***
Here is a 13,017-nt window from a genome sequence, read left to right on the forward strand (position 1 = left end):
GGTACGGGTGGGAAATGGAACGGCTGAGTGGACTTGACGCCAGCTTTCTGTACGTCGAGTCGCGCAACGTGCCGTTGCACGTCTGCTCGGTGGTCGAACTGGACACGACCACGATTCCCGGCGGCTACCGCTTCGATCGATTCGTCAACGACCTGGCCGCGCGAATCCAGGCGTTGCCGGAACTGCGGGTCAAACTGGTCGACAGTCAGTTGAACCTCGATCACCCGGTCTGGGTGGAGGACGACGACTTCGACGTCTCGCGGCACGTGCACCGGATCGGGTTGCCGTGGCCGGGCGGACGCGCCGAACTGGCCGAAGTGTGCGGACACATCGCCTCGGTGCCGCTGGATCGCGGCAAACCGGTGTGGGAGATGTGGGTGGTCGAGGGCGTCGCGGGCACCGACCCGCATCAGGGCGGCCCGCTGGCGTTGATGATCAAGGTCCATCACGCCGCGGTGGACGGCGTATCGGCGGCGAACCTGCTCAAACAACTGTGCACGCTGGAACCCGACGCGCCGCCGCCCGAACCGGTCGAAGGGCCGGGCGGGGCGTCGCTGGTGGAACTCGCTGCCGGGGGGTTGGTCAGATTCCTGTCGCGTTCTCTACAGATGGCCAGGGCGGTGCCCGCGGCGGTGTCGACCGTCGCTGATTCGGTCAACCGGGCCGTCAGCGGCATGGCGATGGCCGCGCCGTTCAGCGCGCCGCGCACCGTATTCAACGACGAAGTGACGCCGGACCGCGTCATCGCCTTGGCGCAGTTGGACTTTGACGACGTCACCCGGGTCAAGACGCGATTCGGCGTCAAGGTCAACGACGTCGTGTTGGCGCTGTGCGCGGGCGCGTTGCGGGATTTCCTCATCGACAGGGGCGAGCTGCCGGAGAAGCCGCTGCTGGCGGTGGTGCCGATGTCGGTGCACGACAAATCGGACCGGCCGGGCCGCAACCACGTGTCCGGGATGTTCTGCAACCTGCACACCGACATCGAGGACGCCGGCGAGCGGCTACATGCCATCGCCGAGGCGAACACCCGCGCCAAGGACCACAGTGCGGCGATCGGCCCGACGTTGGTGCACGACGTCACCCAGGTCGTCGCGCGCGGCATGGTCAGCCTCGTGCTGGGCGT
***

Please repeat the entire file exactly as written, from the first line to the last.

Here is a 13,017-nt window from a genome sequence, read left to right on the forward strand (position 1 = left end):
GGTACGGGTGGGAAATGGAACGGCTGAGTGGACTTGACGCCAGCTTTCTGTACGTCGAGTCGCGCAACGTGCCGTTGCACGTCTGCTCGGTGGTCGAACTGGACACGACCACGATTCCCGGCGGCTACCGCTTCGATCGATTCGTCAACGACCTGGCCGCGCGAATCCAGGCGTTGCCGGAACTGCGGGTCAAACTGGTCGACAGTCAGTTGAACCTCGATCACCCGGTCTGGGTGGAGGACGACGACTTCGACGTCTCGCGGCACGTGCACCGGATCGGGTTGCCGTGGCCGGGCGGACGCGCCGAACTGGCCGAAGTGTGCGGACACATCGCCTCGGTGCCGCTGGATCGCGGCAAACCGGTGTGGGAGATGTGGGTGGTCGAGGGCGTCGCGGGCACCGACCCGCATCAGGGCGGCCCGCTGGCGTTGATGATCAAGGTCCATCACGCCGCGGTGGACGGCGTATCGGCGGCGAACCTGCTCAAACAACTGTGCACGCTGGAACCCGACGCGCCGCCGCCCGAACCGGTCGAAGGGCCGGGCGGGGCGTCGCTGGTGGAACTCGCTGCCGGGGGGTTGGTCAGATTCCTGTCGCGTTCTCTACAGATGGCCAGGGCGGTGCCCGCGGCGGTGTCGACCGTCGCTGATTCGGTCAACCGGGCCGTCAGCGGCATGGCGATGGCCGCGCCGTTCAGCGCGCCGCGCACCGTATTCAACGACGAAGTGACGCCGGACCGCGTCATCGCCTTGGCGCAGTTGGACTTTGACGACGTCACCCGGGTCAAGACGCGATTCGGCGTCAAGGTCAACGACGTCGTGTTGGCGCTGTGCGCGGGCGCGTTGCGGGATTTCCTCATCGACAGGGGCGAGCTGCCGGAGAAGCCGCTGCTGGCGGTGGTGCCGATGTCGGTGCACGACAAATCGGACCGGCCGGGCCGCAACCACGTGTCCGGGATGTTCTGCAACCTGCACACCGACATCGAGGACGCCGGCGAGCGGCTACATGCCATCGCCGAGGCGAACACCCGCGCCAAGGACCACAGTGCGGCGATCGGCCCGACGTTGGTGCACGACGTCACCCAGGTCGTCGCGCGCGGCATGGTCAGCCTCGTGCTGGGCGT